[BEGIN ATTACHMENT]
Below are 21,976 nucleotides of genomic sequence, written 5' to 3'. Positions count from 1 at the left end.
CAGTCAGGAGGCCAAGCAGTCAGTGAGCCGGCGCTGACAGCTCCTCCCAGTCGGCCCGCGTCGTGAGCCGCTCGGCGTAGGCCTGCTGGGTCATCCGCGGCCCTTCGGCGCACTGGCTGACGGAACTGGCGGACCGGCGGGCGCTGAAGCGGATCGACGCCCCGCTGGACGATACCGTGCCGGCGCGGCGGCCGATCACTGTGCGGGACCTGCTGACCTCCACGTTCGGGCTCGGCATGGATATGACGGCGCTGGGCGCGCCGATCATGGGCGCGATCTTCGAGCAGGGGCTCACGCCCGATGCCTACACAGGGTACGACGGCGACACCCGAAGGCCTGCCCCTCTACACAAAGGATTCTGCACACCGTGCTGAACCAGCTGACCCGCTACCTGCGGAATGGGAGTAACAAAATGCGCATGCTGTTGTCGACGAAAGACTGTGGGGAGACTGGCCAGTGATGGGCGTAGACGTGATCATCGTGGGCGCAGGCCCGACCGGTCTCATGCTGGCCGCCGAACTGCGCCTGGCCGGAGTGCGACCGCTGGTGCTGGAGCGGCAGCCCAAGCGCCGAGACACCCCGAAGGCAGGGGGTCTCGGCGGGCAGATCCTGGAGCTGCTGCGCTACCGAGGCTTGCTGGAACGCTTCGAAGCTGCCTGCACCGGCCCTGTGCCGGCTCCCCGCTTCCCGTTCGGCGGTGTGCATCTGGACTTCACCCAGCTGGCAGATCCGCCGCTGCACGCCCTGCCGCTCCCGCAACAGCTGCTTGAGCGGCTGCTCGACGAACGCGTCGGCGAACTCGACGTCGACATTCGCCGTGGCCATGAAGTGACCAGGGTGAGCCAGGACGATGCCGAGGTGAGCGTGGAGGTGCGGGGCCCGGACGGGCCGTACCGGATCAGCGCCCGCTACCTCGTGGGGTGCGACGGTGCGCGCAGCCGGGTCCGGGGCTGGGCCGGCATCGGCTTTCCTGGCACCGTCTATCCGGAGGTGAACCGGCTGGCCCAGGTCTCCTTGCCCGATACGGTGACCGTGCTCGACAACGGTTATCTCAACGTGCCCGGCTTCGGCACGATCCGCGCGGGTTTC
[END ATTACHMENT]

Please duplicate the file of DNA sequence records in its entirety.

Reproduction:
Below are 21,976 nucleotides of genomic sequence, written 5' to 3'. Positions count from 1 at the left end.
CAGTCAGGAGGCCAAGCAGTCAGTGAGCCGGCGCTGACAGCTCCTCCCAGTCGGCCCGCGTCGTGAGCCGCTCGGCGTAGGCCTGCTGGGTCATCCGCGGCCCTTCGGCGCACTGGCTGACGGAACTGGCGGACCGGCGGGCGCTGAAGCGGATCGACGCCCCGCTGGACGATACCGTGCCGGCGCGGCGGCCGATCACTGTGCGGGACCTGCTGACCTCCACGTTCGGGCTCGGCATGGATATGACGGCGCTGGGCGCGCCGATCATGGGCGCGATCTTCGAGCAGGGGCTCACGCCCGATGCCTACACAGGGTACGACGGCGACACCCGAAGGCCTGCCCCTCTACACAAAGGATTCTGCACACCGTGCTGAACCAGCTGACCCGCTACCTGCGGAATGGGAGTAACAAAATGCGCATGCTGTTGTCGACGAAAGACTGTGGGGAGACTGGCCAGTGATGGGCGTAGACGTGATCATCGTGGGCGCAGGCCCGACCGGTCTCATGCTGGCCGCCGAACTGCGCCTGGCCGGAGTGCGACCGCTGGTGCTGGAGCGGCAGCCCAAGCGCCGAGACACCCCGAAGGCAGGGGGTCTCGGCGGGCAGATCCTGGAGCTGCTGCGCTACCGAGGCTTGCTGGAACGCTTCGAAGCTGCCTGCACCGGCCCTGTGCCGGCTCCCCGCTTCCCGTTCGGCGGTGTGCATCTGGACTTCACCCAGCTGGCAGATCCGCCGCTGCACGCCCTGCCGCTCCCGCAACAGCTGCTTGAGCGGCTGCTCGACGAACGCGTCGGCGAACTCGACGTCGACATTCGCCGTGGCCATGAAGTGACCAGGGTGAGCCAGGACGATGCCGAGGTGAGCGTGGAGGTGCGGGGCCCGGACGGGCCGTACCGGATCAGCGCCCGCTACCTCGTGGGGTGCGACGGTGCGCGCAGCCGGGTCCGGGGCTGGGCCGGCATCGGCTTTCCTGGCACCGTCTATCCGGAGGTGAACCGGCTGGCCCAGGTCTCCTTGCCCGATACGGTGACCGTGCTCGACAACGGTTATCTCAACGTGCCCGGCTTCGGCACGATCCGCGCGGGTTTC